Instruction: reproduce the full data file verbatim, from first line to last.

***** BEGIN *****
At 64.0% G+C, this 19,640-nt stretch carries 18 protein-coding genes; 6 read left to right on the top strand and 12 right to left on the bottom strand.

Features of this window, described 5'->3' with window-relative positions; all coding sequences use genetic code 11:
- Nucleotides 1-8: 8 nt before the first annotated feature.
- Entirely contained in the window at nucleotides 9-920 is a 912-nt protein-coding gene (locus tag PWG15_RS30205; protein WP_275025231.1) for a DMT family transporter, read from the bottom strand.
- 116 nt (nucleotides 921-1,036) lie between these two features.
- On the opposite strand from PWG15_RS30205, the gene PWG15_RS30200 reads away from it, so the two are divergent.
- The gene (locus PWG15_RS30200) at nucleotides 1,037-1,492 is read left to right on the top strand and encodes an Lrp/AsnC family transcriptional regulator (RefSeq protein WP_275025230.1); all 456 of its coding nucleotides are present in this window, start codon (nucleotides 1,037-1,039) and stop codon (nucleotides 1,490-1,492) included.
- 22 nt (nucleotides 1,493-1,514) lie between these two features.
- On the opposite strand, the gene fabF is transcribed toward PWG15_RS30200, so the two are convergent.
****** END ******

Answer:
At 64.0% G+C, this 19,640-nt stretch carries 18 protein-coding genes; 6 read left to right on the top strand and 12 right to left on the bottom strand.

Features of this window, described 5'->3' with window-relative positions; all coding sequences use genetic code 11:
- Nucleotides 1-8: 8 nt before the first annotated feature.
- Entirely contained in the window at nucleotides 9-920 is a 912-nt protein-coding gene (locus tag PWG15_RS30205; protein WP_275025231.1) for a DMT family transporter, read from the bottom strand.
- 116 nt (nucleotides 921-1,036) lie between these two features.
- On the opposite strand from PWG15_RS30205, the gene PWG15_RS30200 reads away from it, so the two are divergent.
- The gene (locus PWG15_RS30200) at nucleotides 1,037-1,492 is read left to right on the top strand and encodes an Lrp/AsnC family transcriptional regulator (RefSeq protein WP_275025230.1); all 456 of its coding nucleotides are present in this window, start codon (nucleotides 1,037-1,039) and stop codon (nucleotides 1,490-1,492) included.
- 22 nt (nucleotides 1,493-1,514) lie between these two features.
- On the opposite strand, the gene fabF is transcribed toward PWG15_RS30200, so the two are convergent.